Technology forms part of our daily lives. Should pharmacy harness its potential or steer clear, asks Léa Legraien
Over the past few years, a wave of technological improvements has hit the NHS.
From the implementation of robotic dispensing in hospitals to machines taking blood pressure in GP practices, NHS England has increasingly been embracing automation.
In community pharmacies, technology enables the storage of patient records, the delivery of prescriptions via Electronic Prescription Service (EPS) and – in some cases – the robotic dispensing of medicines.
In 2015, Keith Ridge, chief pharmaceutical officer for England, said that ‘the pharmacy world has been calling for change for years. The stars are lining up, and firmly pointing towards a clinical and digital future’.
But is there a more sinister side to the rise of technology in the sector? Is it possible that, with constant improvements, technology could outlast pharmacists?
The Pharmacist’s reporter Léa Legraien looks at how technology is shaping pharmacy and whether the sector should embrace change or fight against a digital future.
Robots among pharmacists
The past 10 years have seen an increasing number of pharmacists turning to robotics.
If the word ‘robot’ conjures up images of machines resembling human beings, the reality is somewhat different. Robots in pharmacy currently take the form of dispensing machines, usually made of mechanic arms.
Paul Mayberry, owner of the seven-strong Welsh pharmacy chain Mayberry Pharmacy, realised that if he wanted to make efficiencies in his business and make the most of his highly trained pharmacists,
he had to implement leaner processes. So eight years ago, he bought two robots.
‘In most pharmacies, pharmacists are involved in every aspect of the dispensing process, from ordering stock to labelling,’ he says. ‘But they only add value in two places; the clinical check of prescriptions and spending time with the patients to talk about their medicines. Every thing else can be delegated to somebody else, such as the technician.’
Freeing up pharmacists from the dispensing process means they have more time to allocate to patients, and reduce dispensing error rates.
Mike Holden, principal associate at consultancy company Pharmacy Complete, argues that robot dispensers ‘only add value to medium or large pharmacies’, working on a hub and spoke model.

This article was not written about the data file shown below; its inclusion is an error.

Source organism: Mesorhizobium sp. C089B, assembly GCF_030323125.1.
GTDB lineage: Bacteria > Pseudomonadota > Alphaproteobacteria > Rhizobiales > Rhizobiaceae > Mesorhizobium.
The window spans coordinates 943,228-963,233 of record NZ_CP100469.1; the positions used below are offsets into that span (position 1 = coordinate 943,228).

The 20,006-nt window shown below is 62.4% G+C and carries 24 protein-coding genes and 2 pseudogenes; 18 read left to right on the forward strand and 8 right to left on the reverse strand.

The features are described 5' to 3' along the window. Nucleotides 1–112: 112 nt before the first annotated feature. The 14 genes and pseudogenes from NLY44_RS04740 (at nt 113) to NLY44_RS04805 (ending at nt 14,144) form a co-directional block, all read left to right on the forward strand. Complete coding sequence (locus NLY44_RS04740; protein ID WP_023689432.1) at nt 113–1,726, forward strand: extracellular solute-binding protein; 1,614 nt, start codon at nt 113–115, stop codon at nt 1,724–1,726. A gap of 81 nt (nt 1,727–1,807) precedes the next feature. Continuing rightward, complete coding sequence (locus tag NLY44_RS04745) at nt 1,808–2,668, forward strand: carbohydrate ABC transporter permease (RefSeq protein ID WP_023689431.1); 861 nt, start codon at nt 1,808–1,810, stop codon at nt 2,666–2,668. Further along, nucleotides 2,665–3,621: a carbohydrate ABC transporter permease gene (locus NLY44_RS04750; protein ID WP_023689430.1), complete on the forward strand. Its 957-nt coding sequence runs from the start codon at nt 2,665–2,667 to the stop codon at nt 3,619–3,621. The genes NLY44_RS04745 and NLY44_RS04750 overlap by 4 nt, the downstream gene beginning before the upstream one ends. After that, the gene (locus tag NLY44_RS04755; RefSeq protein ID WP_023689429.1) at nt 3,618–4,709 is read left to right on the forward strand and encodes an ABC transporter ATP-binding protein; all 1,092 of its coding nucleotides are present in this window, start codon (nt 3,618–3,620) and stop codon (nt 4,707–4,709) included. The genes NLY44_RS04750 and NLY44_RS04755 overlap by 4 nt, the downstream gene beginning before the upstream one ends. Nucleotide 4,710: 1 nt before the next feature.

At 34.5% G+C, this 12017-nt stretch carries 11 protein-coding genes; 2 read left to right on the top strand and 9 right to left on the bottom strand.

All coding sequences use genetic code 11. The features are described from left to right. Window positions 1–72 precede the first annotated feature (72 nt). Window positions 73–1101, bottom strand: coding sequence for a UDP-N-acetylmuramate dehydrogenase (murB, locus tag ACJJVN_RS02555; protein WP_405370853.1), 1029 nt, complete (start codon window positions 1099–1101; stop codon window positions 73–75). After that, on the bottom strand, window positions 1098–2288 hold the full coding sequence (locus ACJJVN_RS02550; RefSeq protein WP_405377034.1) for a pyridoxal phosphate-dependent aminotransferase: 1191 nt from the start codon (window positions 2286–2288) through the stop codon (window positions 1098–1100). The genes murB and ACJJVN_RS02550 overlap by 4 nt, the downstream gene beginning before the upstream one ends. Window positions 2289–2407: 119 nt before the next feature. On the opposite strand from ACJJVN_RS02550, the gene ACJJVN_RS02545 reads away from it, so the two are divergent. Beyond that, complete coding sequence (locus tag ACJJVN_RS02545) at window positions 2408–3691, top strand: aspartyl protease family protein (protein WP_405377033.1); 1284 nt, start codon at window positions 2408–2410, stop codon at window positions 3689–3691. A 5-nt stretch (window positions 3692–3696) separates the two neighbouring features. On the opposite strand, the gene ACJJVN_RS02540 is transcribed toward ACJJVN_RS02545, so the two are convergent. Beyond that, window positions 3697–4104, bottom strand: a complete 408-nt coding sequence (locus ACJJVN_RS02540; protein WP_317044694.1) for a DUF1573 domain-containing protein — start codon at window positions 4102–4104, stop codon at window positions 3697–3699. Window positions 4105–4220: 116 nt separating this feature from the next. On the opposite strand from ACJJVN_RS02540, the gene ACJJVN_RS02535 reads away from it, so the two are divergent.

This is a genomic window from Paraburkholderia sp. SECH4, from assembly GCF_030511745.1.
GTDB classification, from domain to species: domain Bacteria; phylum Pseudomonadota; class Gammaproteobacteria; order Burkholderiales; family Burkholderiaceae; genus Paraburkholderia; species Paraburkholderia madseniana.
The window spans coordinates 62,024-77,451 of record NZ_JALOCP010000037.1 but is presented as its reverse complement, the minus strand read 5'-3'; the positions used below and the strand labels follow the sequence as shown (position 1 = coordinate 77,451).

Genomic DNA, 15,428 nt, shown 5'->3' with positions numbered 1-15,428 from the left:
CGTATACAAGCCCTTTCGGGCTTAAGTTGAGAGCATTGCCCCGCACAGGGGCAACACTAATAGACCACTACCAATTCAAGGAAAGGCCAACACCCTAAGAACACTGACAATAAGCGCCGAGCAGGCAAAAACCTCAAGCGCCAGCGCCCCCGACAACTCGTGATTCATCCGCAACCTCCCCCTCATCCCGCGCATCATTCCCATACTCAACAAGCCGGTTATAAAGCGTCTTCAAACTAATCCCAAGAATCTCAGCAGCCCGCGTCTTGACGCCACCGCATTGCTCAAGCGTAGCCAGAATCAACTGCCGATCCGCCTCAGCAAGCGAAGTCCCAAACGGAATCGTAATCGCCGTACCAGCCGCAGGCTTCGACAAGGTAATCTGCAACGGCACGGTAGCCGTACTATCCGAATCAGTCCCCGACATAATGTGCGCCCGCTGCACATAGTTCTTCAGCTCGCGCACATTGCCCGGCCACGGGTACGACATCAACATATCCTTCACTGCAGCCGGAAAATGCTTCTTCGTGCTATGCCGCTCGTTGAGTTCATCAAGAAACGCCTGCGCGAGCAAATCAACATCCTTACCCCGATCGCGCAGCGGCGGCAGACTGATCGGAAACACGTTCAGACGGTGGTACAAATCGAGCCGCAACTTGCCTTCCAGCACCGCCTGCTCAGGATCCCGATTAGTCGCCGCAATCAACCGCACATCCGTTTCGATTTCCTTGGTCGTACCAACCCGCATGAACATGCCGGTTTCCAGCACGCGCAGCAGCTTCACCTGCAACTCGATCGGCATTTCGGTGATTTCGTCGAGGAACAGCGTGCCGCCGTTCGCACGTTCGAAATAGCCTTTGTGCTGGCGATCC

To date, around 20% of pharmacies dispense more than 10,000 prescription items per month. But, as Mr Holden explains, many pharmacies may not be equipped to process that many prescriptions.
‘We’ve seen a 50% increase in prescriptions in the past 10 years going through pharmacies with very little increase in resource or other technology to support that efficiency other than robotics and minor changes and improvements to PMR systems,’ he says. ‘When we’re only getting £1.29 activity fee, to be able to give some of that to a hub and let the pharmacy be the spoke is challenging’
Dispensing medicines vs patient care
Dispensing prescription items doesn’t exclude providing patient-centred services. As in many areas, technology works best when it supplements human interaction, making sure patients receive appropriate advice and make safe use of their medicines.
But the funding cuts imposed on English community pharmacy by the Government in 2016 have made it ‘increasingly challenging, both from cashflow and financial points of view, to just dispense’, says Mr Holden.
‘It’s questionable whether a hub can make it work with the logistical costs, posting or delivering.
‘But are we just delivering a packet of pills or are we adding some value to that? Otherwise we’re no different than a pharmacy that is in a large warehouse,’ he adds.
‘Amazonisation’ of the sector?
Seemingly not content with dominating retail across the globe, Amazon sparked fear after announcing its plan to enter the US pharmacy industry.
The online retail giant recently acquired pharmacy wholesale licenses in 12 states, which means it can cover the distribution